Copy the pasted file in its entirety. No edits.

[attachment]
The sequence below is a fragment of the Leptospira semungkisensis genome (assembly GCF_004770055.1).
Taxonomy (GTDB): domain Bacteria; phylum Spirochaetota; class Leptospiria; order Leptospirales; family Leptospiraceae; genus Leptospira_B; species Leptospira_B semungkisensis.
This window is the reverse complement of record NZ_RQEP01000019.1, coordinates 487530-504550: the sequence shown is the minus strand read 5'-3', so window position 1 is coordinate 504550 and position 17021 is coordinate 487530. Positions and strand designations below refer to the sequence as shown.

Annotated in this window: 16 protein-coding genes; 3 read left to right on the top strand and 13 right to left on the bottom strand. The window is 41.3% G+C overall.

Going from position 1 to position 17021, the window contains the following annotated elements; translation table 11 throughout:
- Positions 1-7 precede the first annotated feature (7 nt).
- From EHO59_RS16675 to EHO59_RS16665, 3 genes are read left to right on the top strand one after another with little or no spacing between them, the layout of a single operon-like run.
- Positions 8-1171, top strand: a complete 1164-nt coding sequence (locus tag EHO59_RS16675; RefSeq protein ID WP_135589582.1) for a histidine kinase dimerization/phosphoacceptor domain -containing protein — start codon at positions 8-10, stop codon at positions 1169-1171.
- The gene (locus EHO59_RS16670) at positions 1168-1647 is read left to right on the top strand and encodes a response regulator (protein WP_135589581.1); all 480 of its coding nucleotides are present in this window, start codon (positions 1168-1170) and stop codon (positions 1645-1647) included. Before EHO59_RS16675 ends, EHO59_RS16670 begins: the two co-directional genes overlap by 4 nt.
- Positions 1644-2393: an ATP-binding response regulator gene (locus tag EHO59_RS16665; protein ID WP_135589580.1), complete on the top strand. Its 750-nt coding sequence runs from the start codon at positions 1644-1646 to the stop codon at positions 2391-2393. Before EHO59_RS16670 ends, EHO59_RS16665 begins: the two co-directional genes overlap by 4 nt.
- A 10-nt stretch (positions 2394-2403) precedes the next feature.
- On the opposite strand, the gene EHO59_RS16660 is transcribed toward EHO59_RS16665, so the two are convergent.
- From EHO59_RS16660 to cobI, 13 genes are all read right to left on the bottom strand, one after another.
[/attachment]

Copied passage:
The sequence below is a fragment of the Leptospira semungkisensis genome (assembly GCF_004770055.1).
Taxonomy (GTDB): domain Bacteria; phylum Spirochaetota; class Leptospiria; order Leptospirales; family Leptospiraceae; genus Leptospira_B; species Leptospira_B semungkisensis.
This window is the reverse complement of record NZ_RQEP01000019.1, coordinates 487530-504550: the sequence shown is the minus strand read 5'-3', so window position 1 is coordinate 504550 and position 17021 is coordinate 487530. Positions and strand designations below refer to the sequence as shown.

Annotated in this window: 16 protein-coding genes; 3 read left to right on the top strand and 13 right to left on the bottom strand. The window is 41.3% G+C overall.

Going from position 1 to position 17021, the window contains the following annotated elements; translation table 11 throughout:
- Positions 1-7 precede the first annotated feature (7 nt).
- From EHO59_RS16675 to EHO59_RS16665, 3 genes are read left to right on the top strand one after another with little or no spacing between them, the layout of a single operon-like run.
- Positions 8-1171, top strand: a complete 1164-nt coding sequence (locus tag EHO59_RS16675; RefSeq protein ID WP_135589582.1) for a histidine kinase dimerization/phosphoacceptor domain -containing protein — start codon at positions 8-10, stop codon at positions 1169-1171.
- The gene (locus EHO59_RS16670) at positions 1168-1647 is read left to right on the top strand and encodes a response regulator (protein WP_135589581.1); all 480 of its coding nucleotides are present in this window, start codon (positions 1168-1170) and stop codon (positions 1645-1647) included. Before EHO59_RS16675 ends, EHO59_RS16670 begins: the two co-directional genes overlap by 4 nt.
- Positions 1644-2393: an ATP-binding response regulator gene (locus tag EHO59_RS16665; protein ID WP_135589580.1), complete on the top strand. Its 750-nt coding sequence runs from the start codon at positions 1644-1646 to the stop codon at positions 2391-2393. Before EHO59_RS16670 ends, EHO59_RS16665 begins: the two co-directional genes overlap by 4 nt.
- A 10-nt stretch (positions 2394-2403) precedes the next feature.
- On the opposite strand, the gene EHO59_RS16660 is transcribed toward EHO59_RS16665, so the two are convergent.
- From EHO59_RS16660 to cobI, 13 genes are all read right to left on the bottom strand, one after another.